The American Work Ethic and the Changing Work Force: An Historical Perspective

By Herbert Applebaum | Go to book overview

9
ARTISANS IN THE
NINETEENTH CENTURY

ETHIC OF INDEPENDENCE

By the middle of the nineteenth century, a work ethic pushed by manufacturers developed, based on the concept of the discipline of time. Its symbol was the milltower clock. This work ethic, powerfully argued for by the clergy and intellectuals, was nevertheless challenged by craftsmen and workers whose traditions clashed with factory discipline and the growing ethic of commercialism. The challenge was reflected in the persistence of work habits that frustrated and angered managers who could not understand the indifference of factory hands to steady work, being on time, and being at the workplace every day.

The nineteenth-century work force was a patchwork quilt of attitudes and cultures that varied according to skill level, ethnic background, religion, race, region, occupation, gender, and country of origin. There was no typical worker and no typical adjustment to factory discipline. It did not come easy to overcome traditional values of European peasants or the pride and independence of craftsmen. Small-town textile mills shut down when the circus came to town. Skilled craftsmen objected when factory gates were locked because it violated their view that they could come and go as free men. Blue Monday absenteeism, immigrant festivals, farm chores, and fishing jaunts that took priority over showing up for work were all evidence that nineteenth-century workers were not yet ready for the routine of an industrial society. Artisans did not want to give up time-honored work habits that they associated with the good and moral life. David Johnson, a shoemaker, recalled with pleasure the festivals, fairs, games, and excursions that were common rituals among Lynn, Massachusetts, cobblers. Samuel Gompers, remembered with delight how New York cigarmakers paid a fellow craftsman to read a newspaper to them while they worked.

The functional autonomy of craftsmen in the nineteenth century was based on the superior knowledge that gave them a sense of independence. This applied to

-83-

Notes for this page

Add a new note
If you are trying to select text to create highlights or citations, remember that you must now click or tap on the first word, and then click or tap on the last word.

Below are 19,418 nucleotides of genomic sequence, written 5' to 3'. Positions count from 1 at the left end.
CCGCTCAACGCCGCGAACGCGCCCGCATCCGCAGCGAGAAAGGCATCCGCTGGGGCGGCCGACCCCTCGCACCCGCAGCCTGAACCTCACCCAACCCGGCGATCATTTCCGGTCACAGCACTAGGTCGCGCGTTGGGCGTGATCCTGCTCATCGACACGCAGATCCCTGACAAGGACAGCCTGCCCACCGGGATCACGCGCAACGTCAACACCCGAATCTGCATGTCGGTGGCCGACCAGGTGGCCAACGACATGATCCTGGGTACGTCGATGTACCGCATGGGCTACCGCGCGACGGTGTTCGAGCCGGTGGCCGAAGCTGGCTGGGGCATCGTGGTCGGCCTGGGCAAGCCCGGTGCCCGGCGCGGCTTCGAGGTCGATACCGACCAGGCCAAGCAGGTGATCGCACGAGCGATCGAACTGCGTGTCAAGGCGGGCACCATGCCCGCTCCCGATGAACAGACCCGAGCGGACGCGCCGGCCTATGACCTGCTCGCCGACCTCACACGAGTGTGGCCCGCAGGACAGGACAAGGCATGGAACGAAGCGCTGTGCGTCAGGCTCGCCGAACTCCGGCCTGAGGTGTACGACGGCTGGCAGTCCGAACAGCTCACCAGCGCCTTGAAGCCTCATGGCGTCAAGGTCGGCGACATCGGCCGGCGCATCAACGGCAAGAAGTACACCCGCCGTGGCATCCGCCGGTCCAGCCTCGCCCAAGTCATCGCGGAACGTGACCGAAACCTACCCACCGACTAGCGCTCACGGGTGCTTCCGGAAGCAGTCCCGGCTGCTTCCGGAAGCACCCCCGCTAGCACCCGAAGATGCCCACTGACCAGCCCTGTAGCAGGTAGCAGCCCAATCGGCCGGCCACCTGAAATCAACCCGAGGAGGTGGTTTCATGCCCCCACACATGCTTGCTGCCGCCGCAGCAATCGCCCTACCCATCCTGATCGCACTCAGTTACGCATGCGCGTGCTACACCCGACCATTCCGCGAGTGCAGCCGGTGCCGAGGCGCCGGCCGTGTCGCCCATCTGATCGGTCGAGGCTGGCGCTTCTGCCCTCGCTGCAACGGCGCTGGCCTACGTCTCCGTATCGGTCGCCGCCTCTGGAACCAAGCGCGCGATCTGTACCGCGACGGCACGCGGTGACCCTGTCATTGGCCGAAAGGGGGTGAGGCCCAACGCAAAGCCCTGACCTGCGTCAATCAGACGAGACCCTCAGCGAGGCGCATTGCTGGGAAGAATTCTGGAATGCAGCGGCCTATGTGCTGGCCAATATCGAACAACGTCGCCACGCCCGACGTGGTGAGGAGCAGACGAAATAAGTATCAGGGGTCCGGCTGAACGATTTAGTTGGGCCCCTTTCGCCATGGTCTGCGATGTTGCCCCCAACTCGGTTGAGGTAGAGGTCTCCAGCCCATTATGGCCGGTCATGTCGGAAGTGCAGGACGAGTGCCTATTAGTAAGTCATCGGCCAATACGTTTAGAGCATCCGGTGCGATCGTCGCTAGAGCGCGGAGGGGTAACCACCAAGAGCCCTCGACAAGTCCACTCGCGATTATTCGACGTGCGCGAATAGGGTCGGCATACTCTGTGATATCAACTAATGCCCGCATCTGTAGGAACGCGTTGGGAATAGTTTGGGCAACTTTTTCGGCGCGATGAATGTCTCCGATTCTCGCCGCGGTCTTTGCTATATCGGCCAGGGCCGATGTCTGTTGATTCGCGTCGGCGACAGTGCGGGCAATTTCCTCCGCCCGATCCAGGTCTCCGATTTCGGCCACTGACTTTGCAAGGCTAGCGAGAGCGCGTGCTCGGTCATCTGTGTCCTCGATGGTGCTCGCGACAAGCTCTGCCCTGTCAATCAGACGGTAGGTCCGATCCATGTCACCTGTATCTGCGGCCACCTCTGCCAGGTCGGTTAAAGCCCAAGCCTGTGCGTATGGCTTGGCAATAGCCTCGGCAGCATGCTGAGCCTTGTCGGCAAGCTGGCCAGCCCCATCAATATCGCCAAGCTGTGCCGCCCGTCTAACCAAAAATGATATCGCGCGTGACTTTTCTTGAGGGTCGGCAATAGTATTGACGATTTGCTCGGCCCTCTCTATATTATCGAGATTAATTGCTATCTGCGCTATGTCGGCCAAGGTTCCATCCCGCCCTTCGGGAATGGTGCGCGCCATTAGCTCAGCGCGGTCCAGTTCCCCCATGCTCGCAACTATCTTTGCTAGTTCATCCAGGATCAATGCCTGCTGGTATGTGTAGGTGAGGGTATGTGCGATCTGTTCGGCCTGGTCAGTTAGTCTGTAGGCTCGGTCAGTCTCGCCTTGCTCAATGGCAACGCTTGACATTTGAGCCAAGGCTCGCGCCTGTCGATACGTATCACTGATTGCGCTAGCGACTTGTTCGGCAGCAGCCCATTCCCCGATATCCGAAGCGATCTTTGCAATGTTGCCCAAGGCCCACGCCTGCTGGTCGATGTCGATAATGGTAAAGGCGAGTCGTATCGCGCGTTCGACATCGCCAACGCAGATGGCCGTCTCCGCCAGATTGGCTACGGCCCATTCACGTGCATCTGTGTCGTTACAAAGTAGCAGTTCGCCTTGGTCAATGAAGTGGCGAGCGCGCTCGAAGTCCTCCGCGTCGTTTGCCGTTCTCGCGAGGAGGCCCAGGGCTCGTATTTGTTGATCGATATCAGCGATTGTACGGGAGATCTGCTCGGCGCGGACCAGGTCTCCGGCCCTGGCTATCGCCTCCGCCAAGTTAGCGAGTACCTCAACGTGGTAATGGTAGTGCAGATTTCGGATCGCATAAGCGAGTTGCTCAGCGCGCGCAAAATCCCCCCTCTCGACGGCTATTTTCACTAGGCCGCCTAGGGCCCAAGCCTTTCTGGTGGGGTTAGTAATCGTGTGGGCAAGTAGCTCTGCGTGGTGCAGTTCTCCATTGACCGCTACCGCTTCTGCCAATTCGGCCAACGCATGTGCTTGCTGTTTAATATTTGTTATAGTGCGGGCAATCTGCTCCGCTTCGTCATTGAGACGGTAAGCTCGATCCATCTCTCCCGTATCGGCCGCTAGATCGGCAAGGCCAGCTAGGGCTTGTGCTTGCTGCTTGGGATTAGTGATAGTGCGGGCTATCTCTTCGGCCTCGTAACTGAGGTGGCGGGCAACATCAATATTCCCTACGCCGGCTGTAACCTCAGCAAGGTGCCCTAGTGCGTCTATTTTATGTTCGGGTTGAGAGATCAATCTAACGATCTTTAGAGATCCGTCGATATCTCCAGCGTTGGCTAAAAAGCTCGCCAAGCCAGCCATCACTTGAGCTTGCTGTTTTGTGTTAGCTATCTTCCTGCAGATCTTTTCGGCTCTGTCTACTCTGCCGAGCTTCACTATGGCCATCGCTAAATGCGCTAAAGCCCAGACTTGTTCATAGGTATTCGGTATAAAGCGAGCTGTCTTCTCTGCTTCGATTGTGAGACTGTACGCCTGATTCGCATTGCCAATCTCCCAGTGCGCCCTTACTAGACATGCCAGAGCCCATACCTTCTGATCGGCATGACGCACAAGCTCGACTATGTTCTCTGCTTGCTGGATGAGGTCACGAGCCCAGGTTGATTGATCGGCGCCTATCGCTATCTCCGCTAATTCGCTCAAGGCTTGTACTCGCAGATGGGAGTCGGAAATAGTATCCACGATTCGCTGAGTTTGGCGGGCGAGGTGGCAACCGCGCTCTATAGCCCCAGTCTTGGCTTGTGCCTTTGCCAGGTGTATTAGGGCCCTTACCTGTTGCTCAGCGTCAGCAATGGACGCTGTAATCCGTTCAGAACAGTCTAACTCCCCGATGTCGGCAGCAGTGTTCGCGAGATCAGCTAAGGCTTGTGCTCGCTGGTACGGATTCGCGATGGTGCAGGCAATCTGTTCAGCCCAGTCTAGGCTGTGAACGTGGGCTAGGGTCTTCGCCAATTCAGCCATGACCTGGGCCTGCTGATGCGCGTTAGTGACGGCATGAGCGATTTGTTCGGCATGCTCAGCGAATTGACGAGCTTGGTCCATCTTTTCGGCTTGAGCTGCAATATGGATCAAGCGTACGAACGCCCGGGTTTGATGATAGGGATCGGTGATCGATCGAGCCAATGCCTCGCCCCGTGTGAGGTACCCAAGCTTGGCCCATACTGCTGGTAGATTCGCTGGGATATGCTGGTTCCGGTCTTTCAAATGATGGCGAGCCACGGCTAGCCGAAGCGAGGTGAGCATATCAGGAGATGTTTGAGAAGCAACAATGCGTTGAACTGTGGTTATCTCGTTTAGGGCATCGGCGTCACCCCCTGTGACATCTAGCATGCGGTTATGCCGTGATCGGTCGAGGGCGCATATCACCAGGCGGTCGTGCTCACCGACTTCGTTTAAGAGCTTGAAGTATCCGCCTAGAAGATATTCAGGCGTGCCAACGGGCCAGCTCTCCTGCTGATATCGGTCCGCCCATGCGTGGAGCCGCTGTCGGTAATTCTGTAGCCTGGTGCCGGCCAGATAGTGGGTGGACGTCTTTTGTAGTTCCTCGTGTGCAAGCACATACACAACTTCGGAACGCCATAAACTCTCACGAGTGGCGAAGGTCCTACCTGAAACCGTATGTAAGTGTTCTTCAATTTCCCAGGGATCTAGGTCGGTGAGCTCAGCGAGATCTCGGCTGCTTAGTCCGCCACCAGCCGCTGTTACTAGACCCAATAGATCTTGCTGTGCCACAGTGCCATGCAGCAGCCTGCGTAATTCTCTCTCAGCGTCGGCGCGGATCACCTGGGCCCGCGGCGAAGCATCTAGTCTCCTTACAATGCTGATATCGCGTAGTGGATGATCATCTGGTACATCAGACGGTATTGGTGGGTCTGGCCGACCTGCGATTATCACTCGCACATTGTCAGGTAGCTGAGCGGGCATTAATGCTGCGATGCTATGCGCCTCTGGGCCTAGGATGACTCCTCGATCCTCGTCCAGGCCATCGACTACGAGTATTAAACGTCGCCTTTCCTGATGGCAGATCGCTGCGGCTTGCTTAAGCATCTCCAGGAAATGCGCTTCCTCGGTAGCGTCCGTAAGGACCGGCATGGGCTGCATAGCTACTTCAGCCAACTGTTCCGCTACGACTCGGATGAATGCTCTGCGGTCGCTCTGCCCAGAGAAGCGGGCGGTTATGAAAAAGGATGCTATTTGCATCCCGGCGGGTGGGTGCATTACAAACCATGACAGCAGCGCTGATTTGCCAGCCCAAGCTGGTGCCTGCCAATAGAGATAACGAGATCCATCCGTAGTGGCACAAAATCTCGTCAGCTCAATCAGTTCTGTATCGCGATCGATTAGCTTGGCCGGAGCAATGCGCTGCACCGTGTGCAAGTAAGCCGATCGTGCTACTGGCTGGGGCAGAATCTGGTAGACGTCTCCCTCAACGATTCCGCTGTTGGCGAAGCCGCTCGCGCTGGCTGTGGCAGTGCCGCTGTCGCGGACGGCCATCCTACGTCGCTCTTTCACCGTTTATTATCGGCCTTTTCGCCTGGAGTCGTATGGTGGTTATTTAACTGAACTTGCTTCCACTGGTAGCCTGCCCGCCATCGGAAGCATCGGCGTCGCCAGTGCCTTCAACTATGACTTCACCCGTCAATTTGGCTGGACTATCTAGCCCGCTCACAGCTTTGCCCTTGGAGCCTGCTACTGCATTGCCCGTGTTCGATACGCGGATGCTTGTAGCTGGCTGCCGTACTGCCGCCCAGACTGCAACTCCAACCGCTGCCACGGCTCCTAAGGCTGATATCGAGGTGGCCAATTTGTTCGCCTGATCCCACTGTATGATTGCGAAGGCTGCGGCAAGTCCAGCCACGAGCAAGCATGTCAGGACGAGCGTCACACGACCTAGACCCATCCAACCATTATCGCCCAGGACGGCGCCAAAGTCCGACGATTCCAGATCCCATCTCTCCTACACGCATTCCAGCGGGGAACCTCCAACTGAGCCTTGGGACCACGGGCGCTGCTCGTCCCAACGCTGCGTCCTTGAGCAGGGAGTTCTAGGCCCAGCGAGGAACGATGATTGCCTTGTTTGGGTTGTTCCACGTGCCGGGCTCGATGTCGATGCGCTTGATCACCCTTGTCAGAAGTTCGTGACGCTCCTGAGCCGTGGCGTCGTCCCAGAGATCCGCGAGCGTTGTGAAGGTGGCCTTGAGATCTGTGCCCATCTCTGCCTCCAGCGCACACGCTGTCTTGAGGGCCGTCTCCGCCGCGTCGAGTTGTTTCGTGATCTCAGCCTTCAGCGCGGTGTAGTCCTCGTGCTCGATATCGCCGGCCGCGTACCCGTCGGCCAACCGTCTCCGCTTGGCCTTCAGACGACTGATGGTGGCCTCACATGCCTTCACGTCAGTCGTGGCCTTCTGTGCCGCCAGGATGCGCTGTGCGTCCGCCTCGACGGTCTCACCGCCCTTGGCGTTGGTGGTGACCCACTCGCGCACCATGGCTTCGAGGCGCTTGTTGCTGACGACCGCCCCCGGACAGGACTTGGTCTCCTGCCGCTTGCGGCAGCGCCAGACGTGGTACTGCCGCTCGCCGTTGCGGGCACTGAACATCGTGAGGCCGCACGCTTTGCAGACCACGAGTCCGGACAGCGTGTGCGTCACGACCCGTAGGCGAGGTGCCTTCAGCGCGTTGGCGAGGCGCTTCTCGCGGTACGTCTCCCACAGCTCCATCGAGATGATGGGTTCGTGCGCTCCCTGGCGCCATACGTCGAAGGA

One moment ...
Default project is now your active project.
Project items

Items saved from this book

This book has been saved
Highlights (0)
Some of your highlights are legacy items.

Highlights saved before July 30, 2012 will not be displayed on their respective source pages.

You can easily re-create the highlights by opening the book page or article, selecting the text, and clicking “Highlight.”

Citations (0)
Some of your citations are legacy items.

Any citation created before July 30, 2012 will labeled as a “Cited page.” New citations will be saved as cited passages, pages or articles.

We also added the ability to view new citations from your projects or the book or article where you created them.

Notes (0)
Bookmarks (0)

You have no saved items from this book

Project items include:
  • Saved book/article
  • Highlights
  • Quotes/citations
  • Notes
  • Bookmarks
Notes
Cite this page

Cited page

Style
Citations are available only to our active members.
Buy instant access to cite pages or passages in MLA, APA and Chicago citation styles.

(Einhorn, 1992, p. 25)

(Einhorn 25)

1. Lois J. Einhorn, Abraham Lincoln, the Orator: Penetrating the Lincoln Legend (Westport, CT: Greenwood Press, 1992), 25, http://www.questia.com/read/27419298.

Cited page

Bookmark this page
The American Work Ethic and the Changing Work Force: An Historical Perspective
Table of contents

Table of contents

Settings

Settings

Typeface
Text size Smaller Larger Reset View mode
Search within

Search within this book

Look up

Look up a word

  • Dictionary
  • Thesaurus
Please submit a word or phrase above.
Print this page

Print this page

Why can't I print more than one page at a time?

Help
Full screen
/ 228

matching results for page

    Questia reader help

    How to highlight and cite specific passages

    1. Click or tap the first word you want to select.
    2. Click or tap the last word you want to select, and you’ll see everything in between get selected.
    3. You’ll then get a menu of options like creating a highlight or a citation from that passage of text.

    OK, got it!

    Cited passage

    Style
    Citations are available only to our active members.
    Buy instant access to cite pages or passages in MLA, APA and Chicago citation styles.

    "Portraying himself as an honest, ordinary person helped Lincoln identify with his audiences." (Einhorn, 1992, p. 25).

    "Portraying himself as an honest, ordinary person helped Lincoln identify with his audiences." (Einhorn 25)

    "Portraying himself as an honest, ordinary person helped Lincoln identify with his audiences."1

    1. Lois J. Einhorn, Abraham Lincoln, the Orator: Penetrating the Lincoln Legend (Westport, CT: Greenwood Press, 1992), 25, http://www.questia.com/read/27419298.

    Cited passage

    Thanks for trying Questia!

    Please continue trying out our research tools, but please note, full functionality is available only to our active members.

    Your work will be lost once you leave this Web page.

    Buy instant access to save your work.

    Already a member? Log in now.

    Oops!

    An unknown error has occurred. Please click the button below to reload the page. If the problem persists, please try again in a little while.